|Exhibition view. Photo: Sven Gutjahr|
What happens, the curators thought, if ğ leaves Turkey to migrate to Germany? For them, “ğ is an oriental sound-letter that migrated to a western body of sorts.” What comes about is an exhibition not merely based on a beautiful letter and a beautiful thought, but also one that constitutes a firm gesture that has its weight in current politics and society. It is rare that one encounters an exhibition that makes a gesture. Most exhibitions are eager to go hard to sound “radical,” and would never get the idea that something like a soft letter could be subversive. Yet for Emre Busse and Aykan Safoğlu, ğ illustrates a queer migrant state of mind and their exhibition tracks the transcultural exchange of LGBTIQ* people between Berlin and Istanbul.
|Ayşe Erkman, Conversations, 1997. Photo: Sven Gutjahr|
I might have been under the influence of the title because my favorites in the exhibition are the works that also play with language. One is by Ayşe Erkmen - a video based on her installation Am Haus, which is displayed on a facade in Oranienstrasse, Kreuzberg, since 1994. It shows the “miş” suffix, specific to Turkish language, used to indicate an Indefinite Past Tense or "heard tense" to transfer information that you have not actually seen and witnessed yourself. As such it introduces various nuances of doubt, uncertainty or hearsay. In times of absolutes of “Just Do It!”, aren't we in need of a “miş” sort of mindset?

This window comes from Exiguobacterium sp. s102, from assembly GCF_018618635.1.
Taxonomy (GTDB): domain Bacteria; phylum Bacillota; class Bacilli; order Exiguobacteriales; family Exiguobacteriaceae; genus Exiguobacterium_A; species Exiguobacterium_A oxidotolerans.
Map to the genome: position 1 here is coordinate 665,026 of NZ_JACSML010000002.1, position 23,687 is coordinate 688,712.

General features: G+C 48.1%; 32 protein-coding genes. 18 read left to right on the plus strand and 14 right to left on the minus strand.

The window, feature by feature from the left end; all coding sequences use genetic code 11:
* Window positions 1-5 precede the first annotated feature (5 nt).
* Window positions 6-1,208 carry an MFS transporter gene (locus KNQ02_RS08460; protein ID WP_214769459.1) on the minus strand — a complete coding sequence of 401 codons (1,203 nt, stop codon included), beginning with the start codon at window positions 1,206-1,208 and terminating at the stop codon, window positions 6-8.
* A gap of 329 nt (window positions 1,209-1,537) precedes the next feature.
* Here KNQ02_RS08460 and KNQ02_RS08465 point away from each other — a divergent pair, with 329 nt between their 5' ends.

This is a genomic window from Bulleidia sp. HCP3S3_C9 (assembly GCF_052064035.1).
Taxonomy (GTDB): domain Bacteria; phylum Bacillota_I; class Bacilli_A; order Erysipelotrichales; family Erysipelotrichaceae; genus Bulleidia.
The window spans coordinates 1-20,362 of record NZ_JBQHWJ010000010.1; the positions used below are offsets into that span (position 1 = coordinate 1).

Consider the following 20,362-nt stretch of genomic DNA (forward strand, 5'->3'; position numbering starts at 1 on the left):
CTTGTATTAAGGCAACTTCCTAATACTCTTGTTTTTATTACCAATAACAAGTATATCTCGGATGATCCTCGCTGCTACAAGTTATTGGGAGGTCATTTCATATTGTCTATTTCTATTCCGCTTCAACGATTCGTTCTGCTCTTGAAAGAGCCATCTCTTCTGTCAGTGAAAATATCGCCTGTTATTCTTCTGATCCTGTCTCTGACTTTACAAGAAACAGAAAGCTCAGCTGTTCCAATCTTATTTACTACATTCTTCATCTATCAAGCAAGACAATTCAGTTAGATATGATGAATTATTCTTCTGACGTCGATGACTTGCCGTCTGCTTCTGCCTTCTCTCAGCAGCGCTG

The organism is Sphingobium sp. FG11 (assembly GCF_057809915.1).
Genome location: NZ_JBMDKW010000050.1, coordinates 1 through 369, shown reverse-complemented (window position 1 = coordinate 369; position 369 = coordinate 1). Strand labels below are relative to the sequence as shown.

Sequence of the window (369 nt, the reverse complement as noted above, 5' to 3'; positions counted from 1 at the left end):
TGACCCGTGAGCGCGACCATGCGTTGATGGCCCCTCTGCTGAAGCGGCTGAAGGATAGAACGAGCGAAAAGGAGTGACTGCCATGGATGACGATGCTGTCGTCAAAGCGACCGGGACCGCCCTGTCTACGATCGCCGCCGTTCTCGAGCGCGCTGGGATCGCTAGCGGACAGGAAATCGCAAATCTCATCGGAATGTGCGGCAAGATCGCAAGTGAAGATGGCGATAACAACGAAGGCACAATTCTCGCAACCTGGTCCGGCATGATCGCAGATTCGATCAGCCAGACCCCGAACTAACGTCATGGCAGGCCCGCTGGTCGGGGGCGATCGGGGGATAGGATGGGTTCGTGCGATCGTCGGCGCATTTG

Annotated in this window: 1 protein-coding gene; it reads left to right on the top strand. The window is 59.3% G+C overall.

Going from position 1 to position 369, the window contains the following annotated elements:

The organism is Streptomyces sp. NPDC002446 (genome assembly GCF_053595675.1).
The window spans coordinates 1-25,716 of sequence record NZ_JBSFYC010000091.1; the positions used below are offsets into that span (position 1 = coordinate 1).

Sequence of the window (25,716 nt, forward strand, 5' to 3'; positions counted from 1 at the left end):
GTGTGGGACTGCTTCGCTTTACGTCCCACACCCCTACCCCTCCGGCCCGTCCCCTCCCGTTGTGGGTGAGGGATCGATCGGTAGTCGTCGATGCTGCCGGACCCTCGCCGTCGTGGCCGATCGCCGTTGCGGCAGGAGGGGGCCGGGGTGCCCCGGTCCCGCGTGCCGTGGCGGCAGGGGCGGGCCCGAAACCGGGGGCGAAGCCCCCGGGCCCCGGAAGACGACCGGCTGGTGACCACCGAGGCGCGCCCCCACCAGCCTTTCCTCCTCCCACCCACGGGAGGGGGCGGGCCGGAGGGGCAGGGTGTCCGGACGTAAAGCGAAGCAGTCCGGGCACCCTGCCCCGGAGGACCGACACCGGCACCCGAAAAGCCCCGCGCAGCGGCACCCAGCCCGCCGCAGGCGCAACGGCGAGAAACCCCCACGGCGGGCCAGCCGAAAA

|Ming Wong, Soft g, 2017. Photo: Sven Gutjahr|
The second work is by Ming Wong, also based on an earlier piece of him, impersonating the Turkish transsexual singer Bülent Ersoy - Bülent being a name that can be both male and female. We hear Wong taking singing lessons, making an effort for the right pronunciation and the right tone. The tone has to be dramatic, so the music teacher stresses, with a lot of pain in the voice. Wong goes for it, reaching out to the original. An exact imitation would be boring because it’s in the little gap that poetry, and with poetry love comes about.